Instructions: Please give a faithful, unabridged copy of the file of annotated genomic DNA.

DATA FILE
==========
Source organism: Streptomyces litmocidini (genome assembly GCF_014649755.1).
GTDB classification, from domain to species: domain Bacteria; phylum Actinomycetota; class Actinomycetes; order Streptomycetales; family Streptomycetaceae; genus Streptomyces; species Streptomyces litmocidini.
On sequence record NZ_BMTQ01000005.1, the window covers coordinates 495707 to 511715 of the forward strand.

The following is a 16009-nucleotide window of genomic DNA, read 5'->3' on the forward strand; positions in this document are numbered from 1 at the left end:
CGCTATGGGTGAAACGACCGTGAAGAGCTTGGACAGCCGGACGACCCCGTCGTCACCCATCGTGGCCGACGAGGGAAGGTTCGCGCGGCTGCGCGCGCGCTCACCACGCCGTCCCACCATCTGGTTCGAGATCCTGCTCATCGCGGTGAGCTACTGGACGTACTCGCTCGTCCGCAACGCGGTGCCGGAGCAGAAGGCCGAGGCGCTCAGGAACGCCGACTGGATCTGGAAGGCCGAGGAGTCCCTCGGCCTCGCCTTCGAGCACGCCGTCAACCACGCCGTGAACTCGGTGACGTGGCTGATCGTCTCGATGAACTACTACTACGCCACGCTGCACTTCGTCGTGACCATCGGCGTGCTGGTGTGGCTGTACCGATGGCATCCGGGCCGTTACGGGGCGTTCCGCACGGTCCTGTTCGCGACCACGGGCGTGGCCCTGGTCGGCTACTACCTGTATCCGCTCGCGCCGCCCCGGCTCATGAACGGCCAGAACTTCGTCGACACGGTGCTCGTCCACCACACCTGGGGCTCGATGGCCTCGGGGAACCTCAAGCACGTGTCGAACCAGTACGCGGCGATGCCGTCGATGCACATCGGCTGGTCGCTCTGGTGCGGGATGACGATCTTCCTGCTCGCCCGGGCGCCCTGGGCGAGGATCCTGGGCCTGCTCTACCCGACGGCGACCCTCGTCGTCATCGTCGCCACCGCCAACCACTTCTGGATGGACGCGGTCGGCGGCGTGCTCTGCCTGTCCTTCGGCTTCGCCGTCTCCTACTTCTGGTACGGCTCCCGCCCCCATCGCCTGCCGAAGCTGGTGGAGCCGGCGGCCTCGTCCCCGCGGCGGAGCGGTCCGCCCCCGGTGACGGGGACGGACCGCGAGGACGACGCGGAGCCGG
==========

Source organism: Streptomyces litmocidini (genome assembly GCF_014649755.1).
GTDB classification, from domain to species: domain Bacteria; phylum Actinomycetota; class Actinomycetes; order Streptomycetales; family Streptomycetaceae; genus Streptomyces; species Streptomyces litmocidini.
On sequence record NZ_BMTQ01000005.1, the window covers coordinates 495707 to 511715 of the forward strand.

The following is a 16009-nucleotide window of genomic DNA, read 5'->3' on the forward strand; positions in this document are numbered from 1 at the left end:
CGCTATGGGTGAAACGACCGTGAAGAGCTTGGACAGCCGGACGACCCCGTCGTCACCCATCGTGGCCGACGAGGGAAGGTTCGCGCGGCTGCGCGCGCGCTCACCACGCCGTCCCACCATCTGGTTCGAGATCCTGCTCATCGCGGTGAGCTACTGGACGTACTCGCTCGTCCGCAACGCGGTGCCGGAGCAGAAGGCCGAGGCGCTCAGGAACGCCGACTGGATCTGGAAGGCCGAGGAGTCCCTCGGCCTCGCCTTCGAGCACGCCGTCAACCACGCCGTGAACTCGGTGACGTGGCTGATCGTCTCGATGAACTACTACTACGCCACGCTGCACTTCGTCGTGACCATCGGCGTGCTGGTGTGGCTGTACCGATGGCATCCGGGCCGTTACGGGGCGTTCCGCACGGTCCTGTTCGCGACCACGGGCGTGGCCCTGGTCGGCTACTACCTGTATCCGCTCGCGCCGCCCCGGCTCATGAACGGCCAGAACTTCGTCGACACGGTGCTCGTCCACCACACCTGGGGCTCGATGGCCTCGGGGAACCTCAAGCACGTGTCGAACCAGTACGCGGCGATGCCGTCGATGCACATCGGCTGGTCGCTCTGGTGCGGGATGACGATCTTCCTGCTCGCCCGGGCGCCCTGGGCGAGGATCCTGGGCCTGCTCTACCCGACGGCGACCCTCGTCGTCATCGTCGCCACCGCCAACCACTTCTGGATGGACGCGGTCGGCGGCGTGCTCTGCCTGTCCTTCGGCTTCGCCGTCTCCTACTTCTGGTACGGCTCCCGCCCCCATCGCCTGCCGAAGCTGGTGGAGCCGGCGGCCTCGTCCCCGCGGCGGAGCGGTCCGCCCCCGGTGACGGGGACGGACCGCGAGGACGACGCGGAGCCGG